They are 40cm tall, made of white plastic, and don’t look like your average students, but robot avatars have taken their place in the classroom at Cambridge University – to help two mothers with new-born babies continue their Masters degrees in Genomic Medicine.

I get the avatar set up and my daughter goes through the module with me every day.

Neeta Lakhani

Neeta Lakhani and another fellow student are NHS professionals, full-time mothers and part-time students who fell pregnant and gave birth to their children while studying for the Genomic Medicine Masters Programme. Cambridge is believed to be the first university to have used the avatars for classroom teaching.

Using the avatars, which were originally designed to help schoolchildren with long-term illnesses continue their studies, both Neeta and her classmate were able to carry on (virtually) attending their classes in a more profound and engaging way than simply viewing a livestream of the lectures they were missing, or using platforms such as Skype.

The avatars have microphones, speakers and can move their heads to view both teachers, classmates and presentations – enabling the students to listen, ask questions, talk and interact with classmates and supervisors both during lectures and at breaks.

If the babies are crying, then both mothers can mute the microphones at home so as not to disturb the classroom environment. If they wish to ask a question in class, they can activate a flashing light on the avatar to signal their wish to speak.

Neeta, who alongside her daughter Aniya was filmed for Channel Four News, said: “The way we do it is that that we all get up as we normally do and I get Aniya set up and I get the avatar set up on this end and she just goes through the module with me every day. Whenever she needs attention, I’m able to give it to her without disrupting the class by putting the avatar on silent from my end, but still being able to hear. As soon as she’s settled, I’m able to go back to the avatar.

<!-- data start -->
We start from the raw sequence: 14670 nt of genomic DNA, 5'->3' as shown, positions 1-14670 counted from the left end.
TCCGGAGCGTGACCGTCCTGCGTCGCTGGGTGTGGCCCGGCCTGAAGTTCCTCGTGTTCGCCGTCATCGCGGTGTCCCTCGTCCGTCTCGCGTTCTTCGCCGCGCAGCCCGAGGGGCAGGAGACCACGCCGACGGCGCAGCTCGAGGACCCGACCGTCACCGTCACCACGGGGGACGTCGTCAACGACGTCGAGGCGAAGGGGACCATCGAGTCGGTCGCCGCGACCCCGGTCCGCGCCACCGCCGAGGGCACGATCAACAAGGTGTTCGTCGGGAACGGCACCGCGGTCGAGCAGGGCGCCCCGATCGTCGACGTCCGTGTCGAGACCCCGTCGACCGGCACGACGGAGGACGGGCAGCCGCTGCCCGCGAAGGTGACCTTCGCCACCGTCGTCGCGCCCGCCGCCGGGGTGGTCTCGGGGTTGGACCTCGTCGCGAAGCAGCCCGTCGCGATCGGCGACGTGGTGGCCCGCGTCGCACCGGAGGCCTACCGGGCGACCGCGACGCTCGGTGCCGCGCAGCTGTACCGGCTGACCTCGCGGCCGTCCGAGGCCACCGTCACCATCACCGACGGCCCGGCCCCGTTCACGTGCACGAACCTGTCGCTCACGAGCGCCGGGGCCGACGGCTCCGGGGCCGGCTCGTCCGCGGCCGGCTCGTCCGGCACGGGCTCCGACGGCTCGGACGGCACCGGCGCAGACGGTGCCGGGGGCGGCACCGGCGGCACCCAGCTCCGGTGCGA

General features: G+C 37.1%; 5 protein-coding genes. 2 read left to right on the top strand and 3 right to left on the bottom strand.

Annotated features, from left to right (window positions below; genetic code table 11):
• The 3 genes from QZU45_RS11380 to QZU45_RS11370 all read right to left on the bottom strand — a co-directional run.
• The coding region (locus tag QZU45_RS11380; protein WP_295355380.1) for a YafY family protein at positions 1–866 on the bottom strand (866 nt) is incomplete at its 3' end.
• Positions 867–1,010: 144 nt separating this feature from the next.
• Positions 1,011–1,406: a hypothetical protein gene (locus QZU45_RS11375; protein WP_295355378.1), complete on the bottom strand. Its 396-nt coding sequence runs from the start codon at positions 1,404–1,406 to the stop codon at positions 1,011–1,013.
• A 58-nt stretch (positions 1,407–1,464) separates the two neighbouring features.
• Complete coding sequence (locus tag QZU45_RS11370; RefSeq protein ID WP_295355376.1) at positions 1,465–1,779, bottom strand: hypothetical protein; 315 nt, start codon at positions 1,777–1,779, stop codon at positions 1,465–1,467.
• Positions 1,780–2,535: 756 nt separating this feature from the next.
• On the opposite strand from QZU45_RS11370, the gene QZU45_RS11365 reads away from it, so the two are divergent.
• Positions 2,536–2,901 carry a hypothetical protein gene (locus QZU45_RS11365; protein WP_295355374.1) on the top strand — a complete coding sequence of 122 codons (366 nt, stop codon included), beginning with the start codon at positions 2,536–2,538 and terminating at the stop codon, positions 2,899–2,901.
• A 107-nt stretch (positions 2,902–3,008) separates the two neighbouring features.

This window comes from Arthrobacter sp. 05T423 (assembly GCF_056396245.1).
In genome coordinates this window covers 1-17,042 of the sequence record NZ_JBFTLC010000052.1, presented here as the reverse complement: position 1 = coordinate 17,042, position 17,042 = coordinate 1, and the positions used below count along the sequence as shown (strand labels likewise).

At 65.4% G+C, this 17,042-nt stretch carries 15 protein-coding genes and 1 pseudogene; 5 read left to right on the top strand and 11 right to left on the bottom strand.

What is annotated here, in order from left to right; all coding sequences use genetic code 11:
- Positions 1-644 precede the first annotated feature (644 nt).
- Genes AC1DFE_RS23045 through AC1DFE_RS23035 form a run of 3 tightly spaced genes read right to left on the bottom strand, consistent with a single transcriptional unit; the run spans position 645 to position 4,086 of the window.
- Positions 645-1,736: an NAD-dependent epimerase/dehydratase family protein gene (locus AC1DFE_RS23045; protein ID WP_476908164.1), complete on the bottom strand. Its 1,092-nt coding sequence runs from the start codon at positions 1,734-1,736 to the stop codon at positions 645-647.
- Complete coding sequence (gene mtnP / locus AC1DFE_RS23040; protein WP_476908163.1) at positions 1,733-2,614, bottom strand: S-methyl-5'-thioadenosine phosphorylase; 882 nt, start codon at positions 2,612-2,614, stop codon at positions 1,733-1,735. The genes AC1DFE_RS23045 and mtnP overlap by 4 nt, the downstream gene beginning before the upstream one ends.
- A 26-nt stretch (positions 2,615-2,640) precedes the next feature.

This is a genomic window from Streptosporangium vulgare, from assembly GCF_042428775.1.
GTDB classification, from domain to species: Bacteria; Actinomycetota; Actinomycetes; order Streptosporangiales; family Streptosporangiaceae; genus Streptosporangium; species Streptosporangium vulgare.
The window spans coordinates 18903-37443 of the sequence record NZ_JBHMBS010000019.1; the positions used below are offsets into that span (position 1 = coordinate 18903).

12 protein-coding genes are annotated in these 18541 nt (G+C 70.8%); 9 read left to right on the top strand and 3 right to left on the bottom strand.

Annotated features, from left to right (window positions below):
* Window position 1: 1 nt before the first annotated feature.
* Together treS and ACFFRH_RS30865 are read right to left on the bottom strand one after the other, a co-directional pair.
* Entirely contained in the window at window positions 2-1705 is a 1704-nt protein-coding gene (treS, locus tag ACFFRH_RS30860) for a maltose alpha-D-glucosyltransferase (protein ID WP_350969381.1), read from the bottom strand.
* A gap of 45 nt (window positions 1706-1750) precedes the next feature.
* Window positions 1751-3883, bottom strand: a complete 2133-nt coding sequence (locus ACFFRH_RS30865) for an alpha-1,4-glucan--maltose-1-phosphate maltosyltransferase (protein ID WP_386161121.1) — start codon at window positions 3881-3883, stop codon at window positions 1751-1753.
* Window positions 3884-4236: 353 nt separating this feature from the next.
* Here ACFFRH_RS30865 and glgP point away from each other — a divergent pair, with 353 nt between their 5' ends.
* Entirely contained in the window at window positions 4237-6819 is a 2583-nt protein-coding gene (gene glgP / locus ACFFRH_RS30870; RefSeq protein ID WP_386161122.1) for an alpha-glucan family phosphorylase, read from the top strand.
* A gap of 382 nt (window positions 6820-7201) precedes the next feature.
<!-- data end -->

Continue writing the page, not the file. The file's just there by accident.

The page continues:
“I’ve actually found that I’ve concentrated more being at home because it gives me the opportunity to be able to do the two things that I needed to do in the environment that I can most easily do it in. Obviously, the alternative would have been to be in Cambridge and her not be there and I think that would have been very distracting.”


Sarah Morgan, Scientific Training Coordinator at the European Bioinformatics Institute (EMBL-EBI), said: “This was a bit of an experiment for us, but I would say it’s a successful one. The robot avatars allowed the two students to participate without physically being in the room. Using the avatars allowed the students to continue their training while caring for their new-borns. It’s certainly inspired us to think outside the box in terms of the needs of our students.”

The Genomics Medicine Masters Programme is a joint Institute of Continuing Education (ICE) and School of Clinical Medicine course for the University of Cambridge, delivered in collaboration with EMBL-EBI, the Wellcome Sanger Institute, and the Wellcome Genome Campus Advanced Courses and Scientific Conferences.

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